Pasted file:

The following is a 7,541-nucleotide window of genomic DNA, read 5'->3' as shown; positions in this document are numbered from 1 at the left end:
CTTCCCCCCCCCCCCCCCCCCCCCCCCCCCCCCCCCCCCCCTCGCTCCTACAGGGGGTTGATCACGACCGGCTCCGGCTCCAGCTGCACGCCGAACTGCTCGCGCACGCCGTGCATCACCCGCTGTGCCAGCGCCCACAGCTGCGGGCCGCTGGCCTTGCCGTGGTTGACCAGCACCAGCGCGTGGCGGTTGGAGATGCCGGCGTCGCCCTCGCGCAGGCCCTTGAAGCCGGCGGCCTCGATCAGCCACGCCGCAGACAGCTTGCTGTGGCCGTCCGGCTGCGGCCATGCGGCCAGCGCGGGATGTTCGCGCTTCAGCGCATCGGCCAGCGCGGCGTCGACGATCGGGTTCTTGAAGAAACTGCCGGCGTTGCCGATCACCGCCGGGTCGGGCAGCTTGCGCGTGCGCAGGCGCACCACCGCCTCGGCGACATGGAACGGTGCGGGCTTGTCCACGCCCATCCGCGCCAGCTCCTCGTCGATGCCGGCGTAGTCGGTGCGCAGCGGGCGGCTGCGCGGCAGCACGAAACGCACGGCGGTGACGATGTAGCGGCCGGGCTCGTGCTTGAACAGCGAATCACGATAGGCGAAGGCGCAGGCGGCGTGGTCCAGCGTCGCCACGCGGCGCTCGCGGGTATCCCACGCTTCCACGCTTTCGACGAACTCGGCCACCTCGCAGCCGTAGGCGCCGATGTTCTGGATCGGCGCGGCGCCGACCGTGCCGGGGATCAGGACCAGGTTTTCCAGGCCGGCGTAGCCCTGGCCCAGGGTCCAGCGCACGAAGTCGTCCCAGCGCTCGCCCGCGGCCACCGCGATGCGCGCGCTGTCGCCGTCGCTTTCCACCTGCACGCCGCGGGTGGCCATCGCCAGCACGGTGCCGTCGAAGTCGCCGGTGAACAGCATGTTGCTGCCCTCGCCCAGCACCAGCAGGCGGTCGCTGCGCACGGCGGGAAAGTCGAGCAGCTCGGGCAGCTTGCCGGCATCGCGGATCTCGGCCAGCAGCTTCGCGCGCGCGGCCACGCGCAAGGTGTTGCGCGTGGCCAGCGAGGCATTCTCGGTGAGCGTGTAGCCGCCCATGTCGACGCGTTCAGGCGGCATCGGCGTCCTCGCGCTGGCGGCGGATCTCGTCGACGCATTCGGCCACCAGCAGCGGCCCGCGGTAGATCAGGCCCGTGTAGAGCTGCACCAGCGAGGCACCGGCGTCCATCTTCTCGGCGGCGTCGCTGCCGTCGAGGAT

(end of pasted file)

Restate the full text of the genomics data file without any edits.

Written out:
The following is a 7,541-nucleotide window of genomic DNA, read 5'->3' as shown; positions in this document are numbered from 1 at the left end:
CTTCCCCCCCCCCCCCCCCCCCCCCCCCCCCCCCCCCCCCCTCGCTCCTACAGGGGGTTGATCACGACCGGCTCCGGCTCCAGCTGCACGCCGAACTGCTCGCGCACGCCGTGCATCACCCGCTGTGCCAGCGCCCACAGCTGCGGGCCGCTGGCCTTGCCGTGGTTGACCAGCACCAGCGCGTGGCGGTTGGAGATGCCGGCGTCGCCCTCGCGCAGGCCCTTGAAGCCGGCGGCCTCGATCAGCCACGCCGCAGACAGCTTGCTGTGGCCGTCCGGCTGCGGCCATGCGGCCAGCGCGGGATGTTCGCGCTTCAGCGCATCGGCCAGCGCGGCGTCGACGATCGGGTTCTTGAAGAAACTGCCGGCGTTGCCGATCACCGCCGGGTCGGGCAGCTTGCGCGTGCGCAGGCGCACCACCGCCTCGGCGACATGGAACGGTGCGGGCTTGTCCACGCCCATCCGCGCCAGCTCCTCGTCGATGCCGGCGTAGTCGGTGCGCAGCGGGCGGCTGCGCGGCAGCACGAAACGCACGGCGGTGACGATGTAGCGGCCGGGCTCGTGCTTGAACAGCGAATCACGATAGGCGAAGGCGCAGGCGGCGTGGTCCAGCGTCGCCACGCGGCGCTCGCGGGTATCCCACGCTTCCACGCTTTCGACGAACTCGGCCACCTCGCAGCCGTAGGCGCCGATGTTCTGGATCGGCGCGGCGCCGACCGTGCCGGGGATCAGGACCAGGTTTTCCAGGCCGGCGTAGCCCTGGCCCAGGGTCCAGCGCACGAAGTCGTCCCAGCGCTCGCCCGCGGCCACCGCGATGCGCGCGCTGTCGCCGTCGCTTTCCACCTGCACGCCGCGGGTGGCCATCGCCAGCACGGTGCCGTCGAAGTCGCCGGTGAACAGCATGTTGCTGCCCTCGCCCAGCACCAGCAGGCGGTCGCTGCGCACGGCGGGAAAGTCGAGCAGCTCGGGCAGCTTGCCGGCATCGCGGATCTCGGCCAGCAGCTTCGCGCGCGCGGCCACGCGCAAGGTGTTGCGCGTGGCCAGCGAGGCATTCTCGGTGAGCGTGTAGCCGCCCATGTCGACGCGTTCAGGCGGCATCGGCGTCCTCGCGCTGGCGGCGGATCTCGTCGACGCATTCGGCCACCAGCAGCGGCCCGCGGTAGATCAGGCCCGTGTAGAGCTGCACCAGCGAGGCACCGGCGTCCATCTTCTCGGCGGCGTCGCTGCCGTCGAGGAT